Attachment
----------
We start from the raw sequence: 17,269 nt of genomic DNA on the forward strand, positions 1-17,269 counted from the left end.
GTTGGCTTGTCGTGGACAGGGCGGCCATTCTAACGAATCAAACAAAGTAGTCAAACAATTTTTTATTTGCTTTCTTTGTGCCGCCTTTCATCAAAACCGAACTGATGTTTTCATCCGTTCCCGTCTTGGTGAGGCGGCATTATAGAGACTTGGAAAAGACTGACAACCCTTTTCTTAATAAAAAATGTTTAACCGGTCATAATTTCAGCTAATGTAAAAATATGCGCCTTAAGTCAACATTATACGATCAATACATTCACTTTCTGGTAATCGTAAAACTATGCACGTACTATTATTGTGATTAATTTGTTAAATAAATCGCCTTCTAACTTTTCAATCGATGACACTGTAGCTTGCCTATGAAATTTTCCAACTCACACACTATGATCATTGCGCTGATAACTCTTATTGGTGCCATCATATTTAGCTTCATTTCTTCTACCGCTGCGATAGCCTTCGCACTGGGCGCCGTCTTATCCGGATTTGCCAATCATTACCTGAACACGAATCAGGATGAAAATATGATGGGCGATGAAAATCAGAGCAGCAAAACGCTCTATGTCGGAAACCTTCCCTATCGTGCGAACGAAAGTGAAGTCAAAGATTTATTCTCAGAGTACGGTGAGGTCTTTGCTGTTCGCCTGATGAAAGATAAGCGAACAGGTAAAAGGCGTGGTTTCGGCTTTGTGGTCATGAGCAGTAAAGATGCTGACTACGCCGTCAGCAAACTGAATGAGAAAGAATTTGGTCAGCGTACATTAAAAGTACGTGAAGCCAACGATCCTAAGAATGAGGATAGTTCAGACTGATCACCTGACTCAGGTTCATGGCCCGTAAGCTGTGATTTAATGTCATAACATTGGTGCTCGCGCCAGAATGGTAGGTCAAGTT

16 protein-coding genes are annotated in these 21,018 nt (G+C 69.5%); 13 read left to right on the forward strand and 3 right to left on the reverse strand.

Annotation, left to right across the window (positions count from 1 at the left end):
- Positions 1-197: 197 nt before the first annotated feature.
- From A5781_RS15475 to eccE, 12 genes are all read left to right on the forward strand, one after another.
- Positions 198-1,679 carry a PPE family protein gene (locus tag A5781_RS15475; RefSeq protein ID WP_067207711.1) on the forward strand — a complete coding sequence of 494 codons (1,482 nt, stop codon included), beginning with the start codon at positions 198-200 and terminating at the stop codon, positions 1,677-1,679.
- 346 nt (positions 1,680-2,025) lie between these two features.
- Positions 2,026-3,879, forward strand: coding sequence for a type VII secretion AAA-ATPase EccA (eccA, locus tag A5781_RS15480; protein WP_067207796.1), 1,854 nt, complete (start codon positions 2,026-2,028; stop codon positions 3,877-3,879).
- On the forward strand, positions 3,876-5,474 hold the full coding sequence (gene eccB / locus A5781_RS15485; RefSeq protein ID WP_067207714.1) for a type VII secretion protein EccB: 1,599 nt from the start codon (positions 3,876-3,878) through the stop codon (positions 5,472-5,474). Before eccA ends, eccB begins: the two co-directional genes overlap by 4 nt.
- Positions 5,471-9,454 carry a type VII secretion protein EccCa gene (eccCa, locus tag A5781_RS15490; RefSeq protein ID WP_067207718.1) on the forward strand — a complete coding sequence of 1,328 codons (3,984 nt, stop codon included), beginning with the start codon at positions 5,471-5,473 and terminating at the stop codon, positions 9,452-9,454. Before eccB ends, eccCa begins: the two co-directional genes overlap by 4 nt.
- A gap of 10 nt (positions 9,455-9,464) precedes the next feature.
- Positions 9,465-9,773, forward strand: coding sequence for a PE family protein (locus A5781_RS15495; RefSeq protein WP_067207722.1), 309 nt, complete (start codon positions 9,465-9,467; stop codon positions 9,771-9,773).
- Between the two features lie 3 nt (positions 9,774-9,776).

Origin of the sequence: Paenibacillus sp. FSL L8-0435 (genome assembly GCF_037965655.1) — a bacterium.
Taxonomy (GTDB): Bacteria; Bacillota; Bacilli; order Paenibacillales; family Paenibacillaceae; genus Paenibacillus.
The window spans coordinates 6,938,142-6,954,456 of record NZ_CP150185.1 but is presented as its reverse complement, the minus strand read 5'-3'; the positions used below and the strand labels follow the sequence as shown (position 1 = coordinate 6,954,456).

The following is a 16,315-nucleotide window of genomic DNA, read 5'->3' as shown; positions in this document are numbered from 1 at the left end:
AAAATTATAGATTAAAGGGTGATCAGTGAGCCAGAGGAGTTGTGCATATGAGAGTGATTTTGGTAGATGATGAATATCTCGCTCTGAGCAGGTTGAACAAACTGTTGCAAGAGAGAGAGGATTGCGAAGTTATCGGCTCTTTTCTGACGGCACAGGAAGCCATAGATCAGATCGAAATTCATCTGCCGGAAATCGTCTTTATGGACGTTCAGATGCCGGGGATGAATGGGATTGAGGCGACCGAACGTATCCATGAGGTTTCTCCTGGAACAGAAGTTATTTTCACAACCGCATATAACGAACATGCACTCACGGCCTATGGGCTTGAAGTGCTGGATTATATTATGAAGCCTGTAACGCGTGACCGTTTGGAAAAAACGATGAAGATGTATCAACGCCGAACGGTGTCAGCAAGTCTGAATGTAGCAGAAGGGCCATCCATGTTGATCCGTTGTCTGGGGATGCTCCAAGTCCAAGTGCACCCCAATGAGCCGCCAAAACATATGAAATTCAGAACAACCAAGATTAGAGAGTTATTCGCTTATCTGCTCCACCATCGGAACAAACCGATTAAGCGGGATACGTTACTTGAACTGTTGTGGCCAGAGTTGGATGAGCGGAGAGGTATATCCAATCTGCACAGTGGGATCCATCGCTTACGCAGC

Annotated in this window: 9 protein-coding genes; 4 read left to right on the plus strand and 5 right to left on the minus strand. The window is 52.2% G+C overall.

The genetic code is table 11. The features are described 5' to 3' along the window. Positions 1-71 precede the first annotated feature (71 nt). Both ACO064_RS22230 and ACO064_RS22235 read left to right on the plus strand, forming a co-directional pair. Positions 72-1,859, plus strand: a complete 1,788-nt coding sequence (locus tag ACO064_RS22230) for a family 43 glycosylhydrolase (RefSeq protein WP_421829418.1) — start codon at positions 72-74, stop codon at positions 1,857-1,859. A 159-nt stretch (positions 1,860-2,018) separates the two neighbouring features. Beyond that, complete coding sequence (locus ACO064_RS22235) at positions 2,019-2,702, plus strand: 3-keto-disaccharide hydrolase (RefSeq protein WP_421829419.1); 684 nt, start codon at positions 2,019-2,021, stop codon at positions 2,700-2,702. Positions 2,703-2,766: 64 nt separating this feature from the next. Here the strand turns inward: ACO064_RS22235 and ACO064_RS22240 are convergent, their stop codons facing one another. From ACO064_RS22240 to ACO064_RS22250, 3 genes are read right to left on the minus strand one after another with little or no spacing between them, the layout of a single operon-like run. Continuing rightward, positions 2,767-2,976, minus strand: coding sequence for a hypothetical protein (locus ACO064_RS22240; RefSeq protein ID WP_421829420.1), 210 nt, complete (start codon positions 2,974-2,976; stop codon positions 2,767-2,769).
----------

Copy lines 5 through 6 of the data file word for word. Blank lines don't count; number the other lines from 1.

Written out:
- Positions 1-197: 197 nt before the first annotated feature.
- From A5781_RS15475 to eccE, 12 genes are all read left to right on the forward strand, one after another.